Minister of Industrial Development and Company Affairs

Ahmed was made the Minister of Industrial Development and Company Affairs on 13 March 1967. In the parliamentary elections of 1967 Ahmed was elected to the Lok Sabha from the Barpeta constituency in Assam winning over 60% of the votes. It was during Ahmed's tenure as Minister of Industrial Development that his ministry, through the Directorate General of Technical Development, issued a letter of intent to Sanjay Gandhi to manufacture 50,000 Maruti cars annually even though Gandhi lacked the technical expertise and the capital required for establishing such a venture.

In 1969, Ahmed introduced a bill in Parliament seeking to ban corporate funding to political parties. The bill, which sought to amend the Companies Act, 1956, aimed to curb the influence of large businesses on the political establishment as also to hamstring the centre-right Swatantra Party by preventing its access to funding. The ban, introduced without establishing an alternative financing mechanism, resulted in the abolishment of the key legal source of election funds for parties and the proliferation of illegal practices in campaign funding.

In September 1969, Ahmed was sent to Rabat, Morocco as head of the Indian delegation at the Islamic Summit held there. However, upon his arrival in Morocco the Indian delegation was barred from attending the summit on the objections of the Pakistani delegation led by General Ayub Khan. The incident proved to be a diplomatic fiasco for India and led to a vote of censure in Parliament, which was defeated by the Government with the help of the communist and regional parties as the Congress Party's own strength in Parliament had reduced following the August split in the party.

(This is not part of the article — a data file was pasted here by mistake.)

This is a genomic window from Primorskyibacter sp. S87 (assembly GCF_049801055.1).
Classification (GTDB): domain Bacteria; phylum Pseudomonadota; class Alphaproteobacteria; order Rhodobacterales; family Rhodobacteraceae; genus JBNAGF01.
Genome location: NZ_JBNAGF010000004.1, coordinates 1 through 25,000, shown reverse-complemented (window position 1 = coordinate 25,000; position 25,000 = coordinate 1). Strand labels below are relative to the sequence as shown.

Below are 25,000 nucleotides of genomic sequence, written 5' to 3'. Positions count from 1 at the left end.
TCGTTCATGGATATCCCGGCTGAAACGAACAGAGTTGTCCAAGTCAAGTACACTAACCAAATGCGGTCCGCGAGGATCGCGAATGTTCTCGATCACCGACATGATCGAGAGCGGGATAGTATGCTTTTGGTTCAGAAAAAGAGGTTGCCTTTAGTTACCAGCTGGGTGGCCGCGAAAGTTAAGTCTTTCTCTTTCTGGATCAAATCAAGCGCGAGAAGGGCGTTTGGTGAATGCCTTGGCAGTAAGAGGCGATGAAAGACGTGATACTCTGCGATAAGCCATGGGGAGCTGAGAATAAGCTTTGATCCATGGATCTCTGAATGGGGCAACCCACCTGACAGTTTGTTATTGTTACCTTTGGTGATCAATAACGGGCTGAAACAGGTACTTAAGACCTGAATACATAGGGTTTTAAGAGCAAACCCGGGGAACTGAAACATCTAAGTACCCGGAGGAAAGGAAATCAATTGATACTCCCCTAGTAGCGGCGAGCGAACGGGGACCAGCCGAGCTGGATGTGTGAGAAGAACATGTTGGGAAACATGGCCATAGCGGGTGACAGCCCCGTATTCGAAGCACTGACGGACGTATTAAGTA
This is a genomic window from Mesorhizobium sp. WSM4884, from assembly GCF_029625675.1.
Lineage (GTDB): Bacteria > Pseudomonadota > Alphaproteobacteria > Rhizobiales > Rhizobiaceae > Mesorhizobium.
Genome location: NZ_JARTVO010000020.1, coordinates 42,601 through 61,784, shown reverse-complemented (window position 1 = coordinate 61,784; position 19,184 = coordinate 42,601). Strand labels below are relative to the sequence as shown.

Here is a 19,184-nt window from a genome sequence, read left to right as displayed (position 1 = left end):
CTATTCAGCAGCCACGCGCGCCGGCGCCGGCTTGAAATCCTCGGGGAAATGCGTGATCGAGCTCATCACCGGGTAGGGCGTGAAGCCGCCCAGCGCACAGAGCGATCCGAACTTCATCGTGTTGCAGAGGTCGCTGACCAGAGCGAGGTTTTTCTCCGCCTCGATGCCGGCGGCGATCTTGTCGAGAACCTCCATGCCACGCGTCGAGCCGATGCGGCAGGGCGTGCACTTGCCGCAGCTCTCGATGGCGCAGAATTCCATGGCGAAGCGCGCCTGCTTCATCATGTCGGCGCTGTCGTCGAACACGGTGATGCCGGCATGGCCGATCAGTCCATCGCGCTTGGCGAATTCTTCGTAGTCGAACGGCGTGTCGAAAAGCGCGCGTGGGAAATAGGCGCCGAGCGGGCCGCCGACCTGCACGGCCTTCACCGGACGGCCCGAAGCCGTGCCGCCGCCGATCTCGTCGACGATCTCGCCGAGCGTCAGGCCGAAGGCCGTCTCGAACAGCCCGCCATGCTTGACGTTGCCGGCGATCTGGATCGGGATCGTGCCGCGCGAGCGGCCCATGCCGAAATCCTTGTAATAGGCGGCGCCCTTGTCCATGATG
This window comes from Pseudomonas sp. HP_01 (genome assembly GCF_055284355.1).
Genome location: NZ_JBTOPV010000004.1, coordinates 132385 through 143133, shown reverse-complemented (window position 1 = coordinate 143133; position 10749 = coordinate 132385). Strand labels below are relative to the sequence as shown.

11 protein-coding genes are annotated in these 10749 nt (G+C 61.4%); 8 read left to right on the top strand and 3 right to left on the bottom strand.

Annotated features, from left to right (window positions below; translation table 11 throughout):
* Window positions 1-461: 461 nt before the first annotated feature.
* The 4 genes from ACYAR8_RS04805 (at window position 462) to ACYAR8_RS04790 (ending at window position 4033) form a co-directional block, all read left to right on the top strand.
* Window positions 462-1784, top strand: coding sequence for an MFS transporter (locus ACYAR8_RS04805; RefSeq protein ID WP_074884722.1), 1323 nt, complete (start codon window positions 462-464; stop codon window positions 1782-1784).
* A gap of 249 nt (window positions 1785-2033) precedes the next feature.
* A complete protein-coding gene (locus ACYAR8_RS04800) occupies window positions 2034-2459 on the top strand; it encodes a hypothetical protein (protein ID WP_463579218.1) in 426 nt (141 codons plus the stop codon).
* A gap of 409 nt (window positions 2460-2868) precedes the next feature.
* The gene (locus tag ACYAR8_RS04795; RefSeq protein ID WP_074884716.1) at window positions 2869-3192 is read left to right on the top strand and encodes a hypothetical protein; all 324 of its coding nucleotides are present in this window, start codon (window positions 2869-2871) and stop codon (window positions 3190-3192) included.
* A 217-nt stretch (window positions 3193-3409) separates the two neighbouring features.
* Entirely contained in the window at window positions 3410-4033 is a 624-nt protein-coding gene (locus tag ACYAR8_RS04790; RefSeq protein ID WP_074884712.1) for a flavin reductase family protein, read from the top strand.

Minister for Food and Agriculture

Ahmed was appointed Minister for Food and Agriculture on 27 June 1970, serving in that office till 3 July 1974. He was re-elected from the Barpeta constituency in the general election of 1971, winning over 72% of the votes polled. In May 1971, he was also made the minister in charge of wakf under the Muslim Wakfs Act, 1954. In 1971 the Central Land Reforms Committee was constituted with Ahmed as its chairman with the aim of helping the state governments undertake comprehensive land reform. The recommendations of the committee included fixing land ceilings at the level of the family, restrictively defining the family to include only a husband, wife and their minor children, and fixing ceilings between 10 and 18 acres of land for different types of land. Its recommendations paved the way for introduction of agricultural land ceilings in state legislations and the realization of 2.7 million hectares of excess land of which 53% was subsequently redistributed among people from the Scheduled Castes and Scheduled Tribes.